KING: Part of what you call the Washington game is after a tough election like you had last week in Massachusetts, is to say what must we have here? Some White Houses in the past have had big shake ups. You have decided in the Obama White House to give a bigger role to David Plouffe, who was your partner in the Obama campaign. He will now take a big role outside of the White House, but keeping a closer eye on public opinion, a closer eye on the governors and Senate and House races across the country. There are some, David, as you know, who are saying what about inside the White House? Shouldn't we have a shake-up there? This is an administration, some say, that has been too deferential to Congress in crafting policy, and some would even say, too close with Wall Street and not close enough with Main Street. Do you need to shake up your inside team?
AXELROD: Well, first of all, let me say you're right, that is part of the Washington game. Washington loves to throw out a body. There is nothing that gets Washington more excited than the prospect of somebody losing their job. The fact is that we've got a wonderful group in the White House, they are working really hard. And David is value added, we love him and he has been off writing a book for a year. We are happy to have his talents back with us on a more regular basis.
KING: David Plouffe, who you just mentioned, will take this bigger role, wrote an op/ed essay in the "Washington Post" today where he talks about what Democrats need to do in this midterm election year to get things done. He said you need to make the tough choices, that you need to do the things you promised to do in the last campaign. One of the terms he uses, he says, no bedwetting. The Democrats need to be bold enough to make tough decisions. No bedwetting, he says. As you have seen in the past 48 to 72 hours, a number of Democrats have come out against the confirmation of Ben Bernanke. He's the Federal Research chairman. He came over from the Bush administration, but President Obama thinks he's done a good job and wants to give him another term. All of these jitters, all of this sudden opposition from Democrats -- David Axelrod, is that bedwetting?
AXELROD: Well, I think there is obvious concern about what we just talked about. There is a great deal of concern about public consternation relative to the financial sector. Consternation, by the way, that we share, but understand that Chairman Bernanke offered very strong and steady leadership during this crisis without which we also may have slipped into the abyss and we are still in a fragile state here though the economy is growing. And we need his leadership. And the president is very confident that the chairman will be confirmed.
KING: What is his message to Democrats who are saying in the wake of Massachusetts, in the wake of this rising economic anxiety, I can't do it?
AXELROD: Well first of all, he has not had that many of those conversations. The readings he is getting from his conversations are that Chairman Bernanke will be confirmed. But he would say to them what I have said to you, which is that he has been a very steady hand in this crisis. He has taken initiatives that have been very important in terms of stabilizing the economy. And we need his continued leadership.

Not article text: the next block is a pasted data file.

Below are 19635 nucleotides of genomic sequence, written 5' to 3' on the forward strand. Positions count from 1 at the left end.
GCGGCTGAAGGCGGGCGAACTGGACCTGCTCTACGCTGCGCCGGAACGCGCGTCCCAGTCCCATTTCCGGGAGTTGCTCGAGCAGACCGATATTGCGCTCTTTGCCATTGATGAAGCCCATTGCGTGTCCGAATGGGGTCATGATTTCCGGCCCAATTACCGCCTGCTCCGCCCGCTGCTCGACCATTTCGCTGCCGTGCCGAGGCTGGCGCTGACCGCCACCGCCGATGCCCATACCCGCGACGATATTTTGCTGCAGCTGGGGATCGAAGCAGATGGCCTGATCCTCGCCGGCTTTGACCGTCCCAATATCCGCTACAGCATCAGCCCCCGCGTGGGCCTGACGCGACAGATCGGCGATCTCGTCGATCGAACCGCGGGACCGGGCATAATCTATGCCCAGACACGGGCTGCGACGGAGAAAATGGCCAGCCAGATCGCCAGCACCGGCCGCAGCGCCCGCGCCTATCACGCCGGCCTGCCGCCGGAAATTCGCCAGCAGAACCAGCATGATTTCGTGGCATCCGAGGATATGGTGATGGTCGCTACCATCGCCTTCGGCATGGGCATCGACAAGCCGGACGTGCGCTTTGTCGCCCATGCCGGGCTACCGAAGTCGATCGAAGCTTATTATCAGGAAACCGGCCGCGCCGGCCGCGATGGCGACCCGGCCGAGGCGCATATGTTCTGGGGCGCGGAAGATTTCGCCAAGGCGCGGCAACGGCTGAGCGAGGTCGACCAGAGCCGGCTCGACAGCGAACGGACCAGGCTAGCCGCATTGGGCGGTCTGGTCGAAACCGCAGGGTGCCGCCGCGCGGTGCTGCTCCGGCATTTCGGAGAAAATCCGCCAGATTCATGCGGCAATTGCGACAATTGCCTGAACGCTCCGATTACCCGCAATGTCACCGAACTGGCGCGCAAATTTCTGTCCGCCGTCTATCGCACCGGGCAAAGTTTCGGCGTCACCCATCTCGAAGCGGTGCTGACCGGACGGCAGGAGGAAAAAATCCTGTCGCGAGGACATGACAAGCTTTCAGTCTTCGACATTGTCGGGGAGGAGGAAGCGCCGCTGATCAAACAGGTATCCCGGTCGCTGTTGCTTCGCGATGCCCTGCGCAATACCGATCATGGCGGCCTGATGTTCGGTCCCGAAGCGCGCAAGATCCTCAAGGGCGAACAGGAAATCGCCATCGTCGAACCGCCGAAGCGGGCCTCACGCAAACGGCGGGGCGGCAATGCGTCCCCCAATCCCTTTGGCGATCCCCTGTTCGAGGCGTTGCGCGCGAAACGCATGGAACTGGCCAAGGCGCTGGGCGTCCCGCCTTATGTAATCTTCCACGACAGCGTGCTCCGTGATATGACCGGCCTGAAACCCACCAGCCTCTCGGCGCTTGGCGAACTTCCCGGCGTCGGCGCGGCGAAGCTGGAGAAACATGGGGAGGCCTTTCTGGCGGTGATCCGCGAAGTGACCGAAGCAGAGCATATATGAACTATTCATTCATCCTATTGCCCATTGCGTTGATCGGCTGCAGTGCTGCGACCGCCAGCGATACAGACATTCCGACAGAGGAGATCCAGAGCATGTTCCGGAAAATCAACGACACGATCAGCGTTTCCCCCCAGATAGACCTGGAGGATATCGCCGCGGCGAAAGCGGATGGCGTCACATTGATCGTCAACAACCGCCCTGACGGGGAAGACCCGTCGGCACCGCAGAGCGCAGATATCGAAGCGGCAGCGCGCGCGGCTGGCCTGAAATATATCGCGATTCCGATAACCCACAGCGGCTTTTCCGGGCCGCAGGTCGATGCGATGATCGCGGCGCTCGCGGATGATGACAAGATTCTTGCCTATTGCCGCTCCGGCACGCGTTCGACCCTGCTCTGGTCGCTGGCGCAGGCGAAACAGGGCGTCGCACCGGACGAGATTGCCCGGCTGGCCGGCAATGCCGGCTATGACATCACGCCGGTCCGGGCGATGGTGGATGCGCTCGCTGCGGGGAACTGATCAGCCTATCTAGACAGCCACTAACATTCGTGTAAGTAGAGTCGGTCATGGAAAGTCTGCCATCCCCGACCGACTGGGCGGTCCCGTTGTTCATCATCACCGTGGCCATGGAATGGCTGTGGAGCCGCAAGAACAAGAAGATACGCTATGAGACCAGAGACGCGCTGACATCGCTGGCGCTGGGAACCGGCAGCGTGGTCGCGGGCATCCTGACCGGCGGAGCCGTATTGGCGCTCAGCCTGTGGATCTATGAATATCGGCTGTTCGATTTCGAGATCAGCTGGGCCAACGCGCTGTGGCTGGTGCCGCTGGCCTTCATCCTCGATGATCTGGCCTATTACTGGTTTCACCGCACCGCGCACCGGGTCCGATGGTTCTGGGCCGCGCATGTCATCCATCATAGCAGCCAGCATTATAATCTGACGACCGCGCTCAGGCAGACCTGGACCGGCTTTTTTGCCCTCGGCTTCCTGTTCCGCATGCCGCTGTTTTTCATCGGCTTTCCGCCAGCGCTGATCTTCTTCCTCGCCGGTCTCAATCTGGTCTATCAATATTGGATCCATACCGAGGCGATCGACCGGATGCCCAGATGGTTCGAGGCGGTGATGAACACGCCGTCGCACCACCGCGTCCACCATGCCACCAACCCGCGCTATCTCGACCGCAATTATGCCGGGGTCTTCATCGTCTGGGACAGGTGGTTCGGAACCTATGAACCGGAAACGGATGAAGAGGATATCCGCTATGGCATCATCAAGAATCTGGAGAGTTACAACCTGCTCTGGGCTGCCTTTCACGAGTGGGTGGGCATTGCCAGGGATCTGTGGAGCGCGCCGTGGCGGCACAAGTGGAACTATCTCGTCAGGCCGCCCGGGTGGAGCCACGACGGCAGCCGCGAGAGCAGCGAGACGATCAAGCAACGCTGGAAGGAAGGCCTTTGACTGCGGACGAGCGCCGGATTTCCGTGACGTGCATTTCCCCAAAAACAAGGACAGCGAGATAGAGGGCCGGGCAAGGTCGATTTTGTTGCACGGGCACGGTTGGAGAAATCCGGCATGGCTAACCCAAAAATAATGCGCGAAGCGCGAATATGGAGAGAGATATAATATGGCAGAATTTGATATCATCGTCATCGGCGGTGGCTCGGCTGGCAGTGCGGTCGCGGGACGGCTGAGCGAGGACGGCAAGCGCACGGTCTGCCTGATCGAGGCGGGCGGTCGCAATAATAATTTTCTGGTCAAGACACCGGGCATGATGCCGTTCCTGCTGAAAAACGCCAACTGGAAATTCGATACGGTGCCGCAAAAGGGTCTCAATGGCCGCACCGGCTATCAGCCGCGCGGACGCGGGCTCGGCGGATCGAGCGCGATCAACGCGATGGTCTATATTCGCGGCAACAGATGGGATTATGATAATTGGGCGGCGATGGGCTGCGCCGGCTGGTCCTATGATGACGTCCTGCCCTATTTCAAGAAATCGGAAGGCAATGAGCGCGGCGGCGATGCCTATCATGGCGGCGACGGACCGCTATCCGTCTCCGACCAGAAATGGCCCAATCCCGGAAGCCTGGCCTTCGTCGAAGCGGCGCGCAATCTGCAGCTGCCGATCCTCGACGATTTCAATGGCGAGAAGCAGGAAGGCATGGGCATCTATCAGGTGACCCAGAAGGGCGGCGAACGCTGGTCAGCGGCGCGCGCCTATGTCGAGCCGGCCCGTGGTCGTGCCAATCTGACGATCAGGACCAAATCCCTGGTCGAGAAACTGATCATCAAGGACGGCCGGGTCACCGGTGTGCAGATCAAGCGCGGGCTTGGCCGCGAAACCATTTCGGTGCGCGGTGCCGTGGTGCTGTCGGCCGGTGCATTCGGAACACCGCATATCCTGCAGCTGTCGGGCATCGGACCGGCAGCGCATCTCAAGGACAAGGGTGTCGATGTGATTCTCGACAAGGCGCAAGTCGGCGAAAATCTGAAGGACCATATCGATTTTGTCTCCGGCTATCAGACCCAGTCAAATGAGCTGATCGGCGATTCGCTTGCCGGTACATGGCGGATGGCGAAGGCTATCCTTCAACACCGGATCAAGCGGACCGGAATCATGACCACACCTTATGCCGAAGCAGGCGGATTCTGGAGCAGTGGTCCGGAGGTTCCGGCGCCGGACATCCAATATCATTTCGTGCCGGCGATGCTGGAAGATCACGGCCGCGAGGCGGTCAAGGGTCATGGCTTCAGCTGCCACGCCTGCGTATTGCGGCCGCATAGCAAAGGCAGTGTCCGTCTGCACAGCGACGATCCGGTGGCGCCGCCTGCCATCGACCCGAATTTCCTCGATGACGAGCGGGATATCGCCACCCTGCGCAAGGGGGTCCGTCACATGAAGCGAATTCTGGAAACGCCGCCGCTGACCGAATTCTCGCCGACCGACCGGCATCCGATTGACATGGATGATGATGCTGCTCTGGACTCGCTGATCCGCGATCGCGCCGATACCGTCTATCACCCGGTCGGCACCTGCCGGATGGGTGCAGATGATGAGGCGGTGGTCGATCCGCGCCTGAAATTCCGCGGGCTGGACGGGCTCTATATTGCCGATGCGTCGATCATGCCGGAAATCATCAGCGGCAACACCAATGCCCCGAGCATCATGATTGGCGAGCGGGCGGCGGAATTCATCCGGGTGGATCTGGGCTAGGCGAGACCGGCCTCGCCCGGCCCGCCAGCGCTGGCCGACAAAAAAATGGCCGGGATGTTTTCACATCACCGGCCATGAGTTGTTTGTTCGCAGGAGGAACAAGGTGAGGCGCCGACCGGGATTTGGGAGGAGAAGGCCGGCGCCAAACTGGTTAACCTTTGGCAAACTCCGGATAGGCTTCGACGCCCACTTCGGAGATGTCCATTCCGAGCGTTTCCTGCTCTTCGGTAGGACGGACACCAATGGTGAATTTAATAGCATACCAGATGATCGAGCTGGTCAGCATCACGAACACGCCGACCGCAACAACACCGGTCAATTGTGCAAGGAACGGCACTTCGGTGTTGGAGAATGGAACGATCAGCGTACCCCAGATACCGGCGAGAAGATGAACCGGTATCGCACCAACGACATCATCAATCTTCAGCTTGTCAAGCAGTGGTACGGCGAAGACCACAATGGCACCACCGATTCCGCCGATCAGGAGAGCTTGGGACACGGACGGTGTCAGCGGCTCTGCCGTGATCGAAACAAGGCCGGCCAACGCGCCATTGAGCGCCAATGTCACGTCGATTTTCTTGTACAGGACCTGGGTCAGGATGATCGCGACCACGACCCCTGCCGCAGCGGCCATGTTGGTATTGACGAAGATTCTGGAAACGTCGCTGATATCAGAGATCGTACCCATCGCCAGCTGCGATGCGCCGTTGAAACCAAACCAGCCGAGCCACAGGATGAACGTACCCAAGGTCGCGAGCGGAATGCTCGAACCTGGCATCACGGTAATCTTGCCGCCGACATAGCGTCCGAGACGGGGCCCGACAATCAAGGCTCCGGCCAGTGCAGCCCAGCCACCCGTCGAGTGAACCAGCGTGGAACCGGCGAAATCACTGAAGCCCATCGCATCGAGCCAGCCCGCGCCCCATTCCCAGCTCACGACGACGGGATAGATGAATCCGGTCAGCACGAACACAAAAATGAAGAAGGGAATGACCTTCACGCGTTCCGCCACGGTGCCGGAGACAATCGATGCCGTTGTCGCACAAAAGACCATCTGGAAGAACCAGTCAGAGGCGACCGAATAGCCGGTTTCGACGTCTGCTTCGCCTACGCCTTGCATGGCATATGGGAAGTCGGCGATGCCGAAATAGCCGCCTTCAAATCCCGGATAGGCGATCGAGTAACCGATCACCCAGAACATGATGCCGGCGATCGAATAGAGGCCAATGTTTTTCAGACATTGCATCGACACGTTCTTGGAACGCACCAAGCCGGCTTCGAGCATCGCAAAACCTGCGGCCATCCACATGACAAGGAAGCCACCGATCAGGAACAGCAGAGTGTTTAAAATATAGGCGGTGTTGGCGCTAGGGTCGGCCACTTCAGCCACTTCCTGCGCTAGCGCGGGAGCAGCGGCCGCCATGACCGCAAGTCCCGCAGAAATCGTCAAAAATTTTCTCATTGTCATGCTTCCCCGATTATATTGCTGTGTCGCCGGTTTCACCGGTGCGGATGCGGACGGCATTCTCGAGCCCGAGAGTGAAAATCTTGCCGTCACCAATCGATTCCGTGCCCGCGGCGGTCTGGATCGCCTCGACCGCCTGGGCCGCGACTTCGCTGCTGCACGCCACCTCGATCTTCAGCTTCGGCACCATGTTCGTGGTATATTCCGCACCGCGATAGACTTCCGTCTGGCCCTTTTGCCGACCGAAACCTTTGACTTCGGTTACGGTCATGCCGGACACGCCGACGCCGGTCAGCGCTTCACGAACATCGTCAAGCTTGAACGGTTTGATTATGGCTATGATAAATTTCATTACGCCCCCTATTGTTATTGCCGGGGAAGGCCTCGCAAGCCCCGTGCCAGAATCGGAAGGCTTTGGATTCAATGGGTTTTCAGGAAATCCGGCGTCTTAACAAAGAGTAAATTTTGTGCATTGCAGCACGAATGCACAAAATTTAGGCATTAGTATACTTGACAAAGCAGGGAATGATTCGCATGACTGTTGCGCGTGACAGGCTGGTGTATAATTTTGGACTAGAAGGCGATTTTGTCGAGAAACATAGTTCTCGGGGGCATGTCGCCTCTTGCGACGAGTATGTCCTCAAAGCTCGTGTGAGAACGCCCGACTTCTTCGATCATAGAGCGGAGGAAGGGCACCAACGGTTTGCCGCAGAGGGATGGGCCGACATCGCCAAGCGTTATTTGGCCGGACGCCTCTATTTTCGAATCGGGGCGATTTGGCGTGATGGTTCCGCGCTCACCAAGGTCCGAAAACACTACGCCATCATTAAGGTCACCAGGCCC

KING: Much more to talk about with the president's top adviser, David Axelrod, including the upcoming "State of the Union" address. And when we come back, we'll put some of the questions from people we have met in our travels the past year to Mr. Axelrod. Stay with us.
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OBAMA: The truth is, is this job is a little confining, and -- and that is frustrating. I can't just go to the barbershop or sit in a diner.
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KING: We're back with senior presidential adviser David Axelrod.
You heard the president right there. That was his town hall on Friday. David, when you came to Washington, we talked a lot about this. You're not a Washington guy. You were elected to come yourself, and you said you had to find a way to keep the president from getting held hostage in the bubble.
I want to bring you just a question now. I want to show something to you and bring you a question from our travel, because the president voicing frustration at a time when his standing on the economy -- we'll show you some poll numbers here -- has dropped considerably.
One of the people we met in our 50 state travels this past year was in his home state of Illinois. We met Maribeth and John Feagin a few months back when they were both laid off, a husband and wife, on the same day from the Caterpillar plant in Peoria. We asked Maribeth if she had a question, and this is it.
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FEAGIN: They said, too, that, you know, they were going to have jobs created and things were going to get better. And you're still looking at your unemployment rate, and it really hasn't changed much. And it's like, you know, when is it going -- when is it going to come around for the rest of us?
(END VIDEO CLIP)
KING: "When is it going to come around for the rest of us?" is her question. And I should note, her husband, David, volunteered to go back into the Army so that he can feed his family. He's about to be deployed overseas. What do and the president say to a family like that who say, "Where are the jobs?"
AXELROD: Well, look, I hear this when I get out of town, and I -- I -- I hear this all the time, and it's completely understandable.